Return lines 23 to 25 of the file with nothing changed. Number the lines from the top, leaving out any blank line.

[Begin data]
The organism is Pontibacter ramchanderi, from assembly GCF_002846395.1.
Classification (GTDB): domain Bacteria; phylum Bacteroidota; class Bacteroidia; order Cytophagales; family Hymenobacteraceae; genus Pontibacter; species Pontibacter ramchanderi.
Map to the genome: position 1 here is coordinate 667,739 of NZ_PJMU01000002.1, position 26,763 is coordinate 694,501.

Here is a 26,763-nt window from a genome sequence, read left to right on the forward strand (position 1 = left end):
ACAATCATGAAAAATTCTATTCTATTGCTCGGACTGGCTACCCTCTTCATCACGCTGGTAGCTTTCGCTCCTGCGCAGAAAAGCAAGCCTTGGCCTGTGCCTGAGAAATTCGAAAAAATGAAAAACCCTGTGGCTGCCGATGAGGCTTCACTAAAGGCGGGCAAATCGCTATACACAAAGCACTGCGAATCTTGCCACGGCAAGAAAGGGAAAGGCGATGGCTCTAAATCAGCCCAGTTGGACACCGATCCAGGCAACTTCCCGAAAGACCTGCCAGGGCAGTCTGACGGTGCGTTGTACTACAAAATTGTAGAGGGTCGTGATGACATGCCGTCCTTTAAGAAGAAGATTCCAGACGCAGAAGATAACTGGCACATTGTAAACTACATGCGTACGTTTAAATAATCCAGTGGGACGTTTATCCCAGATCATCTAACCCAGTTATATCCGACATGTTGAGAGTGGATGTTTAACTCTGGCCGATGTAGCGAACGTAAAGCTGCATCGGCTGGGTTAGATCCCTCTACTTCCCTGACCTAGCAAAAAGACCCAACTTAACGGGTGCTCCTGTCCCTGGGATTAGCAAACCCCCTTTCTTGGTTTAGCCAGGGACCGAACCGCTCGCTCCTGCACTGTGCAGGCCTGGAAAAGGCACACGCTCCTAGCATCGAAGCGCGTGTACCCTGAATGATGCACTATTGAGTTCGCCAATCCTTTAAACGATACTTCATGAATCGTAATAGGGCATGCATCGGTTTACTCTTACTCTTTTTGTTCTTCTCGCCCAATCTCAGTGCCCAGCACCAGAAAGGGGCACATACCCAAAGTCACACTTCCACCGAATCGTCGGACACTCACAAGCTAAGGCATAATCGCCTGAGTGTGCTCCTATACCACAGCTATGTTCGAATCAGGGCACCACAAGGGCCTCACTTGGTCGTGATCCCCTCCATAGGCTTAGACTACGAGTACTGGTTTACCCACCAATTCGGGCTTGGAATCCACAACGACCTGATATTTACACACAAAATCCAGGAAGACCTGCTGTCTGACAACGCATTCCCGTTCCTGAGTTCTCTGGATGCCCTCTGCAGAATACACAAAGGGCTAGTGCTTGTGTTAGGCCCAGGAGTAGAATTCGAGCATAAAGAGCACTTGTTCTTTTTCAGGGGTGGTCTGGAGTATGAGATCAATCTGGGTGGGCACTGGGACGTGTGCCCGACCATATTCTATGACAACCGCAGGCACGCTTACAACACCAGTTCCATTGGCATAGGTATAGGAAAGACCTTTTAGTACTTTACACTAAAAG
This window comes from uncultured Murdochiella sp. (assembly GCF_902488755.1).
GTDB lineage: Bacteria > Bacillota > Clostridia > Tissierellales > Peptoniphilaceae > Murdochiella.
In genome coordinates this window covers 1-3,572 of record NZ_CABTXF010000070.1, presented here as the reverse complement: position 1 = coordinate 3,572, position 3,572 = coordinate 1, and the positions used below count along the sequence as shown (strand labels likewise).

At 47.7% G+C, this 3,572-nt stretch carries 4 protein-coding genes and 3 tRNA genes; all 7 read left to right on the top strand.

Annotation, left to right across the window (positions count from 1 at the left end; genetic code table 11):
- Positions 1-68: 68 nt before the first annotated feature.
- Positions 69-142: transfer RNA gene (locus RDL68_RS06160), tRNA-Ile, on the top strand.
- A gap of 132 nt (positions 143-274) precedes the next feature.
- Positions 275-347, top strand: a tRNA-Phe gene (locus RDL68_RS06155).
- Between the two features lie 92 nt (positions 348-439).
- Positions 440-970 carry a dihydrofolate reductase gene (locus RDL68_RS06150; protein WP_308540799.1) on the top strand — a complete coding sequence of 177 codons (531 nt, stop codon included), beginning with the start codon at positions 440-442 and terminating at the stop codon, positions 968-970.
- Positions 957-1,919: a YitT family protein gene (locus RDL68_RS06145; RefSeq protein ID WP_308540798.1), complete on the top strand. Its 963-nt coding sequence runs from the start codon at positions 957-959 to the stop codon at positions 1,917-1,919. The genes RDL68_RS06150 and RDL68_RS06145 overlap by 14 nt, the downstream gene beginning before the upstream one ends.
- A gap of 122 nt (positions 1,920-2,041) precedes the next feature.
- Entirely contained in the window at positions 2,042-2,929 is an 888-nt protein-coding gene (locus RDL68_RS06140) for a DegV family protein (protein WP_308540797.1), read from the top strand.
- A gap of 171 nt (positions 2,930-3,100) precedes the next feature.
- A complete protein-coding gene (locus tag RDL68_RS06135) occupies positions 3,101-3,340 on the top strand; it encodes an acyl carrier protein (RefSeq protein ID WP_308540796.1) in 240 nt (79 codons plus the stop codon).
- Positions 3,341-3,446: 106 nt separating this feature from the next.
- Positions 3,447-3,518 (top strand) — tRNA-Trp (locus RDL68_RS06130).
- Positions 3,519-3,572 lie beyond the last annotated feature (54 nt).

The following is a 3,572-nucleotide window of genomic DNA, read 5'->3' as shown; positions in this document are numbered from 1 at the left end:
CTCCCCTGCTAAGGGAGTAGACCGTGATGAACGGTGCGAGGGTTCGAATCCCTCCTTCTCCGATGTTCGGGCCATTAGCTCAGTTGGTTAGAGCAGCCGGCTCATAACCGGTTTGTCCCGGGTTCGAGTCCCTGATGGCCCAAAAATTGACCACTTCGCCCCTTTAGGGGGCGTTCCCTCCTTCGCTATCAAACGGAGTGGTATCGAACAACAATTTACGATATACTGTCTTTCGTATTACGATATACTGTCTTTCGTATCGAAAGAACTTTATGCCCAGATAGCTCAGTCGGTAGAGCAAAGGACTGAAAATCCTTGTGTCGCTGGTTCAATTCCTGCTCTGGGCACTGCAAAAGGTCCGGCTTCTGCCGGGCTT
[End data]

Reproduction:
- Positions 3,447-3,518 (top strand) — tRNA-Trp (locus RDL68_RS06130).
- Positions 3,519-3,572 lie beyond the last annotated feature (54 nt).

The following is a 3,572-nucleotide window of genomic DNA, read 5'->3' as shown; positions in this document are numbered from 1 at the left end: